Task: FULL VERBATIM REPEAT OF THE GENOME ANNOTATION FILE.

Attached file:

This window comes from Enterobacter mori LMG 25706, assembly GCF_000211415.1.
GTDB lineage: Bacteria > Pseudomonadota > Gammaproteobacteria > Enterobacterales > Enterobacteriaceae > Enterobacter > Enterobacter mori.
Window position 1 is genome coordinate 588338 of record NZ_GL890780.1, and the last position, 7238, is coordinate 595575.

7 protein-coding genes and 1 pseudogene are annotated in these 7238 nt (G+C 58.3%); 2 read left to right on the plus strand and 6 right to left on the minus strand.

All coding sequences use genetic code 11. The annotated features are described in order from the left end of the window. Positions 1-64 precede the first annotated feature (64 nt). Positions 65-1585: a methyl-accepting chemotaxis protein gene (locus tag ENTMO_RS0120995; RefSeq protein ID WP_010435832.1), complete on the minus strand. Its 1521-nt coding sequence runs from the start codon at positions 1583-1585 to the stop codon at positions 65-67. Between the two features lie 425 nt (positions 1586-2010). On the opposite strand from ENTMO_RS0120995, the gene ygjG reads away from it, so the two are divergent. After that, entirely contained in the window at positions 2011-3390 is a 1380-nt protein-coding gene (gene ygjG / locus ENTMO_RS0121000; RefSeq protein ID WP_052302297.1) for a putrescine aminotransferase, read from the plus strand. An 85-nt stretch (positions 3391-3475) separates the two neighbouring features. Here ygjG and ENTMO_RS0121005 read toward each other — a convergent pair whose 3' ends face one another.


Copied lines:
This window comes from Enterobacter mori LMG 25706, assembly GCF_000211415.1.
GTDB lineage: Bacteria > Pseudomonadota > Gammaproteobacteria > Enterobacterales > Enterobacteriaceae > Enterobacter > Enterobacter mori.
Window position 1 is genome coordinate 588338 of record NZ_GL890780.1, and the last position, 7238, is coordinate 595575.

7 protein-coding genes and 1 pseudogene are annotated in these 7238 nt (G+C 58.3%); 2 read left to right on the plus strand and 6 right to left on the minus strand.

All coding sequences use genetic code 11. The annotated features are described in order from the left end of the window. Positions 1-64 precede the first annotated feature (64 nt). Positions 65-1585: a methyl-accepting chemotaxis protein gene (locus tag ENTMO_RS0120995; RefSeq protein ID WP_010435832.1), complete on the minus strand. Its 1521-nt coding sequence runs from the start codon at positions 1583-1585 to the stop codon at positions 65-67. Between the two features lie 425 nt (positions 1586-2010). On the opposite strand from ENTMO_RS0120995, the gene ygjG reads away from it, so the two are divergent. After that, entirely contained in the window at positions 2011-3390 is a 1380-nt protein-coding gene (gene ygjG / locus ENTMO_RS0121000; RefSeq protein ID WP_052302297.1) for a putrescine aminotransferase, read from the plus strand. An 85-nt stretch (positions 3391-3475) separates the two neighbouring features. Here ygjG and ENTMO_RS0121005 read toward each other — a convergent pair whose 3' ends face one another.